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2 Popular Healthcare Stocks I'd Avoid at All Costs

By Alex Carchidi – Dec 3, 2021 at 8:37AM

Key Points

  • Generic drug manufacturers need to have steadily growing free cash flow to deliver returns for investors.
  • Small biotechs that struggle with commercializing drugs aren't likely to grow consistently.
  • Waiting to invest once a company's performance improves is always an option.

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There's an entire galaxy full of better places to invest your money.

When it comes to healthcare companies, sometimes it pays to steer clear of crowd favorites. Even if there might be compelling, much-discussed catalysts for growth in the near future, there are often a few finer points that get left out of the discourse, and those can make a big difference to investors.

Today, I'll be weighing in on two healthcare stocks that I plan to avoid for the foreseeable future. It's entirely possible that they'll go on to outperform the market, but even if they do, there are a handful of flaws and risks that investors should consider before piling in.

An investor ponders a laptop computer while she holds several papers and sits at a desk.

Image source: Getty Images.

1. Teva Pharmaceuticals

The generic drugmaker Teva Pharmaceuticals (TEVA 0.69%) is a risky stock that's easy to mistake for a stalwart. Given its line of business, it's reasonable to expect that there will always be a market for some of Teva's products, as people will always need access to inexpensive medicines. But that doesn't mean there will be growth.

In fact, over the last three years, the company's quarterly revenue has shrunk by 2.3%. And in the last five years, its quarterly net income has fallen by 54.7%. Since it doesn't pay a dividend like other generic drug manufacturers, there hasn't been much of a silver lining to offset the stock's punishing decline of more than 77% since late 2016.

But what are the chances of Teva making a turnaround? In its pipeline are a few late-stage biosimilars, like its generic version of the arthritis drug Humira, that could reverse its fortunes over the next few years. The catch is that because it's a generic drugmaker, it's guaranteed to have plenty of competitors chasing the same markets.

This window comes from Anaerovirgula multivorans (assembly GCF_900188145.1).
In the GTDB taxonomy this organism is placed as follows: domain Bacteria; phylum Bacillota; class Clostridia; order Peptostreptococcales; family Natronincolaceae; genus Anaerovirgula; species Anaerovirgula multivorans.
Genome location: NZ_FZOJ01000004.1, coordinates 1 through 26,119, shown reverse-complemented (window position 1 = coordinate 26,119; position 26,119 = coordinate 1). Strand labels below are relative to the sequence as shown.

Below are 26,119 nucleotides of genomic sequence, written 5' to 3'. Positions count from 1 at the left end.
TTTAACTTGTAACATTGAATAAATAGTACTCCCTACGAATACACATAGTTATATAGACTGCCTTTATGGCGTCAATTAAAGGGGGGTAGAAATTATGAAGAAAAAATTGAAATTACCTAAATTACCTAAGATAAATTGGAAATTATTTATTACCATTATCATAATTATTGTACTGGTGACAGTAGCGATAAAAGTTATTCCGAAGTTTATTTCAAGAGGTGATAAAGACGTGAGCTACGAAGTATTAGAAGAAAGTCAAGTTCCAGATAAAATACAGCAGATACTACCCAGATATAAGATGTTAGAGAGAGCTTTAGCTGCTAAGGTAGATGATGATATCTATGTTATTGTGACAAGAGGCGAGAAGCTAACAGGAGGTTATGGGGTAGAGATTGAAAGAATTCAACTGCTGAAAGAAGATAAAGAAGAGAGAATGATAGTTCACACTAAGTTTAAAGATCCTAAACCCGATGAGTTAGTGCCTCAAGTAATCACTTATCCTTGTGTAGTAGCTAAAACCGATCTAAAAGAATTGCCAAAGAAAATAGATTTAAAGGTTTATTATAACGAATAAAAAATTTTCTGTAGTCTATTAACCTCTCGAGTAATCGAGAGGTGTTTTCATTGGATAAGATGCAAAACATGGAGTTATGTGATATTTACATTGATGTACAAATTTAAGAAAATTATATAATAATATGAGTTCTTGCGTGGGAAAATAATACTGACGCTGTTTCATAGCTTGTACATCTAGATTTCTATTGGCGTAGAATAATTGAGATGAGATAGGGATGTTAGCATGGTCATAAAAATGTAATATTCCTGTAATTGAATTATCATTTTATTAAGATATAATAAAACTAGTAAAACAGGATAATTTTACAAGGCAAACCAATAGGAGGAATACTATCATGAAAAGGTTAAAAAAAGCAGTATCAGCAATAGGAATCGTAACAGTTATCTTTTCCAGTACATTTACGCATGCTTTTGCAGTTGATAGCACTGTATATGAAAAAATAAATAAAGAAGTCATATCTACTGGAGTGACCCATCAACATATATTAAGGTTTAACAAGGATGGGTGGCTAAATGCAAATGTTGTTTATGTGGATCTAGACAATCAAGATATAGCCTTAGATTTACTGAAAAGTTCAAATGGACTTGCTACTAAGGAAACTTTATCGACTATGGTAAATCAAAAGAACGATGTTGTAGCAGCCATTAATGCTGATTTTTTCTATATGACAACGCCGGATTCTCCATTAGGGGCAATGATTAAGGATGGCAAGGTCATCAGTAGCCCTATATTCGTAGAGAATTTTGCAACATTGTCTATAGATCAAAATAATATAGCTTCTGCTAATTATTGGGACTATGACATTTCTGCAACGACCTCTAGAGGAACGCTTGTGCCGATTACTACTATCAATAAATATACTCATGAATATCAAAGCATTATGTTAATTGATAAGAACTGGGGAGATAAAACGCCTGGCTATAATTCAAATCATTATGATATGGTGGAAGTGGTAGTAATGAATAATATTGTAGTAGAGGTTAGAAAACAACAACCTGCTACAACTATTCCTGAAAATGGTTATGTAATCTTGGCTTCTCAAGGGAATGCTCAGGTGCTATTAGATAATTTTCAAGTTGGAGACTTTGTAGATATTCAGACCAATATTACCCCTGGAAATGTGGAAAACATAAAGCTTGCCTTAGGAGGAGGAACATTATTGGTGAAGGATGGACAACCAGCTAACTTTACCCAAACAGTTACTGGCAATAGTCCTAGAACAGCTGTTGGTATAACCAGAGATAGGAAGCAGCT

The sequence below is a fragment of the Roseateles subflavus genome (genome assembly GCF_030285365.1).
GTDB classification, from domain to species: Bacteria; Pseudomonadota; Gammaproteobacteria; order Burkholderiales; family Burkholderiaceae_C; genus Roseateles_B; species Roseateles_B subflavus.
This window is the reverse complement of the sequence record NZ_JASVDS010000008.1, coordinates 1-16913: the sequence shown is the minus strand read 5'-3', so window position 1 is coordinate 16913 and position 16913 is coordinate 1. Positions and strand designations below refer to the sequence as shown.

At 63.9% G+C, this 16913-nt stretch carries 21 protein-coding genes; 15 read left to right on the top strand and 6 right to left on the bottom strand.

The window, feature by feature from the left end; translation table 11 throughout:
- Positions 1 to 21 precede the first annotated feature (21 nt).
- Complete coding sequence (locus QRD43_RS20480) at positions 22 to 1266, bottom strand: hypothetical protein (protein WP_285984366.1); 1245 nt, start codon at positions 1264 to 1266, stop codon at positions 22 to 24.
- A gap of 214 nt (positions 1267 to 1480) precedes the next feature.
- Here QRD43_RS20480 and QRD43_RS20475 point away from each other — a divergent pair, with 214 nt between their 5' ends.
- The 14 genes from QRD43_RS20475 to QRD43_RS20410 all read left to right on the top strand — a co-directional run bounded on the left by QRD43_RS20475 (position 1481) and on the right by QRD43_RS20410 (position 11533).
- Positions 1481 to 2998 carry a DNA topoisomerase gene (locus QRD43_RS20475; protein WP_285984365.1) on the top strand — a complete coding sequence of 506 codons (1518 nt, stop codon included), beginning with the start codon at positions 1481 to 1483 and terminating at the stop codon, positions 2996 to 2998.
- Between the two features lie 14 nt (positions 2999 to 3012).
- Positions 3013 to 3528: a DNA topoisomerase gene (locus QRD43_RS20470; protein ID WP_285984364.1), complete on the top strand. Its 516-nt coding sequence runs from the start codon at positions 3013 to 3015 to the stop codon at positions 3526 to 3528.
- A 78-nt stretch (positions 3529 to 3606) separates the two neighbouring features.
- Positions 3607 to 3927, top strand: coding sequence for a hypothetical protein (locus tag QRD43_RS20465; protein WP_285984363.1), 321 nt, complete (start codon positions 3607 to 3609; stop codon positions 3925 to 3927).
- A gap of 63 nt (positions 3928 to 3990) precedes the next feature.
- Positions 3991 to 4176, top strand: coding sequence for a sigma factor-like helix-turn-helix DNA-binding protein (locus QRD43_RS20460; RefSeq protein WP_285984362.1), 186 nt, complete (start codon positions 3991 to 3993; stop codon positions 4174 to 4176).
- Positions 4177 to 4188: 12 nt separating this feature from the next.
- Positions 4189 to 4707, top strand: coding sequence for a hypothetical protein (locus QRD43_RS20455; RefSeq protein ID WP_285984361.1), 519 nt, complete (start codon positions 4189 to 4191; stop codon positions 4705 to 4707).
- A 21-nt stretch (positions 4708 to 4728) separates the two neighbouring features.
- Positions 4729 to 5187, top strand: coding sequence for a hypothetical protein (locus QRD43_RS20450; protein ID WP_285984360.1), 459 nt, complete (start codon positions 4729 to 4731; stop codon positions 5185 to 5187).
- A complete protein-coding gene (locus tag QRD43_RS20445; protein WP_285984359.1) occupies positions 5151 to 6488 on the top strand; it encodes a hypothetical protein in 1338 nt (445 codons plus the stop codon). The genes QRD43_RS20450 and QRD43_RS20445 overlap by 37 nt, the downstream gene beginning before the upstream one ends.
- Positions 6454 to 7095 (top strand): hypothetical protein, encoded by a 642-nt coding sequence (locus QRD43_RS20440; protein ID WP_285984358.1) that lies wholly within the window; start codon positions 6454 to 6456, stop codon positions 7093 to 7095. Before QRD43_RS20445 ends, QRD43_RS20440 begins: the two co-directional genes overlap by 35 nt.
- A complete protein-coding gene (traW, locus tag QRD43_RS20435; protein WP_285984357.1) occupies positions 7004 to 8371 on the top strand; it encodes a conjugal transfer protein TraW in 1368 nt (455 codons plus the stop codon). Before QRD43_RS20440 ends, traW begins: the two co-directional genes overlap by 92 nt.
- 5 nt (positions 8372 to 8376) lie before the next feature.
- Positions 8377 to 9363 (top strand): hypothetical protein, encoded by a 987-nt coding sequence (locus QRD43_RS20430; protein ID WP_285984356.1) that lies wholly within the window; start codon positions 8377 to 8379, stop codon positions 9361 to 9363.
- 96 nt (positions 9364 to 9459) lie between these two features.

Aside from facing competition with its planned launches of new generics, the company will need to keep spending oodles of cash to reduce its massive debt load, totaling $24.2 billion. In the third quarter alone, it repaid $1.5 billion in long-term debt, and its free cash flow (FCF) was only $383 million. And Teva still has $3.5 billion in current debt that it'll need to pay off within a year. That's sure to be a major headwind when investing in spinning up new manufacturing lines to produce and market additional generics.

So, between its weak revenue growth, indebtedness, lack of a dividend, and poor share performance in recent history, there doesn't appear to be any reason to invest in Teva.

TEVA Chart

TEVA data by YCharts

2. Bluebird Bio

Bluebird Bio (BLUE -0.89%) is a gene therapy company that's been embroiled in difficulties over the last few years, and signs say things may be taking a turn for the worse.

The company recently completed a spinoff of its oncology-drug development division, which became 2seventy bio. Though most of the C-suite has departed -- which is a red flag in and of itself -- Bluebird retains its gene therapy division, which will be the company's focus moving forward. 2seventy also took with it the ownership of Bluebird's only commercialized oncology drug, a gene therapy for multiple myeloma (a form of cancer that attacks plasma cells).

That's a problem, as the company also plans to exit the E.U., where a pair of its other drugs are authorized. In short, it couldn't sell its therapies at the price it wanted in the E.U. Now, Bluebird may face rapidly dwindling recurring revenue from drug sales, as well as uncertain prospects for the near future.

If the Food and Drug Administration approves its pending application to commercialize its beti-cel gene therapy for beta-thalassemia, which could occur as early as next year, the company will have income once again. Another therapy close to commercialization, eli-cel for cerebral adrenoleukodystrophy (CALD), is currently on a mandated clinical hold after a patient experienced a severe adverse reaction during the medicine's trials. If that hold is resolved after talks with regulators, and things proceed smoothly, the company could file for approval by the end of the year.

But none of the above is guaranteed. And as the company's stumbles in the E.U. show, simply getting approval isn't enough to ensure a good outcome for shareholders, either.

In my view, the research and development risks, clinical trial risks, and regulatory risks inherent to biotech stocks make for more than enough downside exposure. When there's evidence that a company's commercialization strategy is also a liability, such as with Bluebird's short-lived dalliance in the E.U., that's an additional risk beyond the standard set. That means that there needs to be the potential for an even larger upside to make an investment worthwhile. With Bluebird Bio, I just don't see it.

Alex Carchidi has no position in any of the stocks mentioned. The Motley Fool recommends 2seventy bio, Inc. and Bluebird Bio. The Motley Fool has a disclosure policy.

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